One of the most important, and possibly THE most important, trait(s) that we can teach our children is self-discipline. I'm not talking about discipline, as in correction of bad behavior, but discipline as in self-control. As in, the ability to control or restrain oneself from one's self or one's actions. The ability to say, "Yes, I want to ____, but I shouldn't, so I am not gonna. No matter how bad I want to." The ability to sit, and wait, patiently, without complaining or demanding gratification. The ability to stand in line and wait one's turn without trampling over everyone else around you. These things go against the very nature of a child, which is to think of oneself before any and all others. It is ingrained in them. They are born with it. It is our job, as parents, to un-train this selfish impulsivness. Undisciplined children produce undisciplined, pouty adults. A pouting child may be cute, but take a gander at a pouty adult.

(Sorry--I couldn't resist). >>>>>>>>>>>>>>>>>>>>>

Now, I'm no Debi Pearl or Michelle Duggar. I am not there yet, and don't claim to be. But I have asked the Lord in prayer, over and over, for wisdom and an understanding heart in training my children. This, combined with having four children of my own, has lead me to realize some practical, day-to-day exercises to develop self-control in my children:
  • Do not appease or reward a child who is demanding you to do something for them. Please, Mama, do not grant the demand of a child, only their request. Isn't it much more pleasant to hear your child ask, "Will you peel my apple?" than, "Peel my apple!". Yikes!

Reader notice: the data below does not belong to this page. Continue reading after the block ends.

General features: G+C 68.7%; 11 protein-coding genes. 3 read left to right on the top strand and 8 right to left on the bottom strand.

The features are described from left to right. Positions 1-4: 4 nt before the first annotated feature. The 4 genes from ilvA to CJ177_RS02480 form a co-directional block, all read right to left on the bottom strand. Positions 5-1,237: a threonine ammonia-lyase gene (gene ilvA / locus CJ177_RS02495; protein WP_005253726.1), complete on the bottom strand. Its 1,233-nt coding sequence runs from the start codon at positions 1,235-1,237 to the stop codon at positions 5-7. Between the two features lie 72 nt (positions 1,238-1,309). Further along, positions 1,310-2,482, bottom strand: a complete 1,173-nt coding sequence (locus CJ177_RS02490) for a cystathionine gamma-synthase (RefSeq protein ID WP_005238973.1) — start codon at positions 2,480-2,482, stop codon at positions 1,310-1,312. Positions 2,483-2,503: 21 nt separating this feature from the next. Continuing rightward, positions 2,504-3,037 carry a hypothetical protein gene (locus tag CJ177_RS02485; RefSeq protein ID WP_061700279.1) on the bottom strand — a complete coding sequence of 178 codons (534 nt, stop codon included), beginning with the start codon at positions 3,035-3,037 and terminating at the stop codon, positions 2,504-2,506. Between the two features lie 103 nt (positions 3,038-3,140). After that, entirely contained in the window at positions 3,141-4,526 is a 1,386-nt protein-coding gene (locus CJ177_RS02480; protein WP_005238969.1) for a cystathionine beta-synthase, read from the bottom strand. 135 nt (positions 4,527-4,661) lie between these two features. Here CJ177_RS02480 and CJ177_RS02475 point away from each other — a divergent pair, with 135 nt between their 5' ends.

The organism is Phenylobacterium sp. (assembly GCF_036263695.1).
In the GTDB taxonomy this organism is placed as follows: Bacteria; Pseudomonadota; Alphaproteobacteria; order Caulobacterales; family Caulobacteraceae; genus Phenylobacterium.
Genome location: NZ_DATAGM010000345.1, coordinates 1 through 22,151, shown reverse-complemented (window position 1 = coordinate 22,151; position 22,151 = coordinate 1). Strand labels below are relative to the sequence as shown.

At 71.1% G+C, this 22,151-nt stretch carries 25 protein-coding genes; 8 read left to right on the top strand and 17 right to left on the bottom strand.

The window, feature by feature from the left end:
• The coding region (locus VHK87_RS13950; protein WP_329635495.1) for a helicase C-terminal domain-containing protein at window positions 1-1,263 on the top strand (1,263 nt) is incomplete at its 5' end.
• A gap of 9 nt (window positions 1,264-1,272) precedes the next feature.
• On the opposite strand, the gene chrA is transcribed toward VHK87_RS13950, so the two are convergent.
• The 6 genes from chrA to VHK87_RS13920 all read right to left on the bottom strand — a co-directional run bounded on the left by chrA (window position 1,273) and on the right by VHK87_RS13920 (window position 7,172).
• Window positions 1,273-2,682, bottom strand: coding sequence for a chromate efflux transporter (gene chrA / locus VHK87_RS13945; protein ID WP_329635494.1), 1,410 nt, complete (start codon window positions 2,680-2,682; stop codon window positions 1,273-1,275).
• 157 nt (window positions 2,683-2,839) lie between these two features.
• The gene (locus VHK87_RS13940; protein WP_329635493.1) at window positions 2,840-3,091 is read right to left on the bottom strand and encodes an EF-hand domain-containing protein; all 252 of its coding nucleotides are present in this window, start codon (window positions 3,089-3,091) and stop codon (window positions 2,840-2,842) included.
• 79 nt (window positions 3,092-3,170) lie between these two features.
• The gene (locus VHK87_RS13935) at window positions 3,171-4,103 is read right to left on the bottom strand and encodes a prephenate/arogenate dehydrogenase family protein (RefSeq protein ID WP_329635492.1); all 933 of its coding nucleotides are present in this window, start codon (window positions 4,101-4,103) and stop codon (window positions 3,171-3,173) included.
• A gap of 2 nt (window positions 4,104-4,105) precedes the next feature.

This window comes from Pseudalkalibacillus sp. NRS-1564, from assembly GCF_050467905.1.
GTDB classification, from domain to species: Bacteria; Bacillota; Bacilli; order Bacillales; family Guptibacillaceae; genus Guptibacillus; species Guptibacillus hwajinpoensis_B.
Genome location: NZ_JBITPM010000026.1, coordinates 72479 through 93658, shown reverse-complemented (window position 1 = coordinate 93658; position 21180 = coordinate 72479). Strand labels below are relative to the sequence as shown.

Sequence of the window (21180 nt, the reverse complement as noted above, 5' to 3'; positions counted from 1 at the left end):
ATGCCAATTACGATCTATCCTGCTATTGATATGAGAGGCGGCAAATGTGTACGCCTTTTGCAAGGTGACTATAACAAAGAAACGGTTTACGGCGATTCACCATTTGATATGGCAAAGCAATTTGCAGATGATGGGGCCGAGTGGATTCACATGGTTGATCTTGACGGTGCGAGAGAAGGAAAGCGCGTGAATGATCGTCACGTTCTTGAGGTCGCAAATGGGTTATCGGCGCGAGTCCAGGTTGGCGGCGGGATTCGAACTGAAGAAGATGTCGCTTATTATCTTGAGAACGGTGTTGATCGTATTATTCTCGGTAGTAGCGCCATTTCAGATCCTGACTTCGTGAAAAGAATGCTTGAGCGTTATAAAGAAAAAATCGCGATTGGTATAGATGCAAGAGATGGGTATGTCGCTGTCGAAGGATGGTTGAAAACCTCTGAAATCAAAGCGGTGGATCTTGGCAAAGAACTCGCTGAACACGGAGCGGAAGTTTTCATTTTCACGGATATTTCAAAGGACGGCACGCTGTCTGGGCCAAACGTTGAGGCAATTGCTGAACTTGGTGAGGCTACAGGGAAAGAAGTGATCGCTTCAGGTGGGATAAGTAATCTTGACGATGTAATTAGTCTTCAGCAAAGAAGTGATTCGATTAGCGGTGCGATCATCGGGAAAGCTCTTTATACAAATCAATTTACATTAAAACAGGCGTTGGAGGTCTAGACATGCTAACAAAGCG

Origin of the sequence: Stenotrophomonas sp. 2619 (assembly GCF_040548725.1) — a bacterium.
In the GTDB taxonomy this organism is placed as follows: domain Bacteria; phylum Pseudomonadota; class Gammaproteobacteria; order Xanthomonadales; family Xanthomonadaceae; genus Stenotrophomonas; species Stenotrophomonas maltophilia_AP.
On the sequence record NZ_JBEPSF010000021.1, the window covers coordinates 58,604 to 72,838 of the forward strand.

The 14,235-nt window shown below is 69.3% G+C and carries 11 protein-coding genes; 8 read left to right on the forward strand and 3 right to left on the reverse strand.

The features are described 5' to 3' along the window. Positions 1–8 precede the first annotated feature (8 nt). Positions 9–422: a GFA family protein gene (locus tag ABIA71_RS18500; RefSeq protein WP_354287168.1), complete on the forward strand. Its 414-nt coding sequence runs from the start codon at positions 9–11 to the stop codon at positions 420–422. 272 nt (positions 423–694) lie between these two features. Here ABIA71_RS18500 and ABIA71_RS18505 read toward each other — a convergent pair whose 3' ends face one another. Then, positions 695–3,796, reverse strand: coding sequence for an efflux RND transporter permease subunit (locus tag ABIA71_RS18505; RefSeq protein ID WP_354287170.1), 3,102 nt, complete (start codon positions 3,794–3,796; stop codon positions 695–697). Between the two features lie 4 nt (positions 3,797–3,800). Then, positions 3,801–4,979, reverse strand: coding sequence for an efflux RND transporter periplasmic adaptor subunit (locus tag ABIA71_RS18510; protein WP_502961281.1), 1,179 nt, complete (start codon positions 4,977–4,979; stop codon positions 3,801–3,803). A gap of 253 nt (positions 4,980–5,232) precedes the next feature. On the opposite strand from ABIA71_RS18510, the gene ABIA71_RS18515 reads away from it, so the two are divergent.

• Teach them to wait. Who likes to wait? Not me! But it is a fact of life. We have to wait in line at the bank, the grocery store, the doctor's office (groan). Wouldn't it better to learn to wait patiently while one is young? We wouldn't have to deal with all the rudeness from the adults waiting along with us! The best way to teach a child to wait patiently, is to make them wait! The louder a child complains and/or whines about waiting, the longer they must wait. For example, you are washing dishes and your 3 year old wants you to peel an apple for her. It is tempting to dry your hands and get the task done and over with so as to appease your child, I know. But this is a wonderful opportunity to train her in self-control. Tell her, "Go get your stool and sit right here while Mama finishes washing all the glasses. Then I will peel your apple." If she whines and/or pouts while waiting, then take your time, and move on to the plates. Tell her, "Mamas do not peel apples for whiny little girls. Only for little girls who wait with a sweet smile." If she cheerfully sits and waits, then reward her with the apple, and maybe a couple of chocolate chips go with it, and lots of praise!  

  • Break their "Me First!" will. "So the last shall be first, and the first last..."(Matt 20:16) I quote this verse to my children often, probably daily. We have a little problem with our two eldest children racing to the van, trying to be the first to jump in the front seat, anytime we go anywhere. To discourage such selfishness, I have begun to put the person who gets there first in the very back of the van. And if child number two gets a "Na-na", attitude, they will join their sibling on the back bench! Another example: If there are several children who are waiting for a popsicle, and they are all yelling out their color of choice, explain that they must wait until they are asked which color they want, and refrain from yelling out of turn. Anyone who yells out of turn will get theirs, last. They may not get it the first time around, but after a few waits at the freezer door, it will begin to sink in :).